Monday, October 31, 2011

Something Fishy This Way Comes

An investigation by Consumer Reports alleges that the seafood we are buying is either not what it seems, or could be something altogether different than its label.  This is pretty frightening given that most consumers are wanting to add more seafood  to their diets, in search of a healthier alternatives to animal protein.  The problem is that we believe what we are told most of the time:  if the sign says "halibut" and the price is sky high, who are you to believe otherwise?

Wild Alaskan Halibut

This really is a case of buyer beware.  If you are buying your seafood at a supermarket, chances are you will get something that may not be labeled correctly, and that guy behind the seafood counter is probably the same guy who is sometimes checking you out when you are done with your shopping. Buying your seafood from a fish market should be a better bet, and Whole Foods did pretty well with their labeling.

 In the case of salmon, there were huge discrepancies, when the fish was labeled; some King Salmon was actually Coho, some sockeye was actually coho, and beware of farmed salmon, grown in congested, small "pens", where the salmon are fed corn and soy pellets, and do not have the diet that salmon eat in the wild.  Farm salmon is low in the Omega 3's that we would like to have in our diet and contains the highest levels of PCB's of any animal protein.  The salmon is further insulted, by having color added to its skin. 

Farm Salmon

Farm Salmon before the injectable dye

Buy wild line caught salmon.  The FDA has yet to rule on the genetically modified salmon that the industry is touting as the next best thing; it is injected with a gene from the "ocean pout" a member of the eel family--it will grow twice as large in half the time that it takes a wild salmon to grow.  Problem is, once it's genetically modified, it's not really a salmon anymore.

  The report stated that "grouper" (above) was mislabeled, and was actually tilefish, which has three times as much mercury as grouper.  The FDA advises women of childbearing age and children to avoid tilefish, yet stores are selling it under the name "grouper".  Buyer beware--this is what tile fish looks like:

Filet of sole, a mild fish that is generally available in markets, was mislabeled, or not even the same fish in 1/2 of the Consumer Reports samples.  Some were labeled sole, but were in fact, turbot, catfish or flounder.  All of these fish would cost the purveyor less than the real thing. 

Many fish are on the endangered list, because they have been over-fished.  To find out which fish are fit to eat, click here  go to the Monterrey Bay Aquarium Seafood Watch site, or here to go to the Marine Stewardship Council.  These sites will fill you in on what you need to know.  Next time you go to the supermarket be prepared, and if it says swordfish, maybe it was this guy once upon a time.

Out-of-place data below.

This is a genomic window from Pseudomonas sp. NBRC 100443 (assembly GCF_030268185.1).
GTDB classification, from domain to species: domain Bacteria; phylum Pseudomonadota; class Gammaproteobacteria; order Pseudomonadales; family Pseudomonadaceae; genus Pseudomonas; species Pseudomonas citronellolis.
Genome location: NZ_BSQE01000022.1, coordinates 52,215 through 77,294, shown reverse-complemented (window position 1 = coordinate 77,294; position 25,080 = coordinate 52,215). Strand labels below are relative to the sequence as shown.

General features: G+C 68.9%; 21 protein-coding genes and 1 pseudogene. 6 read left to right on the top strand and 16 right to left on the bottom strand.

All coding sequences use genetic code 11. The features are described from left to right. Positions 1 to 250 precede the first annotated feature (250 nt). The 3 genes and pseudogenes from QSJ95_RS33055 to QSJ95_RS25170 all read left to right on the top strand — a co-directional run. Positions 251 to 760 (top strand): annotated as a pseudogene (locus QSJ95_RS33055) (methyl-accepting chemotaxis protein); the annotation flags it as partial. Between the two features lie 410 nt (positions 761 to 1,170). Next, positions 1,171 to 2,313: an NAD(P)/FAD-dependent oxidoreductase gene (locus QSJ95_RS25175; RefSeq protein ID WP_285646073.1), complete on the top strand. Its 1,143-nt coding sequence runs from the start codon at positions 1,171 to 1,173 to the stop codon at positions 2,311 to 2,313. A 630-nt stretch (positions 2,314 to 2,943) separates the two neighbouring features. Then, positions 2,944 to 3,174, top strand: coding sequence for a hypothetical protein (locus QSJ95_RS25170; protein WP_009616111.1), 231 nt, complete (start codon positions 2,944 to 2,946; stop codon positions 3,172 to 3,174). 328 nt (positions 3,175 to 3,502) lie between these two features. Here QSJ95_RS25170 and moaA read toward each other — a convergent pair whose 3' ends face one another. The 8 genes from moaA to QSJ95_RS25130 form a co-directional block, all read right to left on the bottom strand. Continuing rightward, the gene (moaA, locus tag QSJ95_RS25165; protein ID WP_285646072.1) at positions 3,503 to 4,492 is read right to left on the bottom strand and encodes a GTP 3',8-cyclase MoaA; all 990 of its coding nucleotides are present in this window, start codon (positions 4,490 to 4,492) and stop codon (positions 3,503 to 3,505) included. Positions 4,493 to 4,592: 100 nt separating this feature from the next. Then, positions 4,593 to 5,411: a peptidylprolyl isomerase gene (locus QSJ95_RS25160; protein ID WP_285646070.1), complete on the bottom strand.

On the Road Again

It's that time of year again, I'm out on the road visiting independent cooking schools, teaching cooking classes, sometimes 2 a day as I cross the mid-west, and then head to the East Coast.  I'm currently in Indiana visiting my son in Bloomington, home of the IU Hoosiers.  Ryan is an IU alum, and sports writer, and if I didn't plan these trips, I probably wouldn't get to see him as often as I do.  I spent last week in West Lafayette, IN at KitchenArt and CooksWares in Cincinnati. 

I'll be heading back to West Lafayette tomorrow for 2 more classes before heading East to Carlisle, PA and The Kitchen Shoppe, ending my book tour in Chapel Hill, NC at A Southern Season.  The theme for this fall's travels is pressure cooking; my book, The Easy Pressure Cooker Cookbook is out, and the students are loving the recipes, easy of use, and the food that comes out a pressure cooker. Risotto in 7 minutes without stirring?  I think I need that!

We all remember the stories about grandma's pressure cooker that exploded, and sent split peas showering everyone within a 2 mile radius; today's new slow cookers are sleek stainless steel pots, with so many safety features it's next to impossible to have anything go wrong. 

 So as I pack up my bags, and get ready for another day, I'll share this risotto recipe that is fast and fabulous from the pressure cooker, I hope you'll go into your local independent cooking school and ask about pressure cookers, and see if this isn't a piece of equipment that you need, I know I'm sold!

White Risotto

Serves 6

4 tablespoons unsalted butter
1 tablespoons extra-virgin olive oil
1 shallot, finely chopped
1 1/2 cups Carnaroli or Vialone Nano rice
1/2 cup dry white wine, such as Sauvignon Blanc or Pinot Grigio, or dry vermouth
3 1/2 cups chicken broth
1/2 cup freshly grated Parmigiano-Reggiano cheese
Salt and freshly ground black pepper (optional)
1/4 cup aged balsamic vinegar

Melt 2 tablespoons of the butter with the oil in the pressure cooker over medium-high heat. Add the shallot and sauté for 1 minute, or until fragrant. Add the rice and toss to coat. Pour in the wine and broth and lock the lid in place. Cook at high pressure for 8 minutes.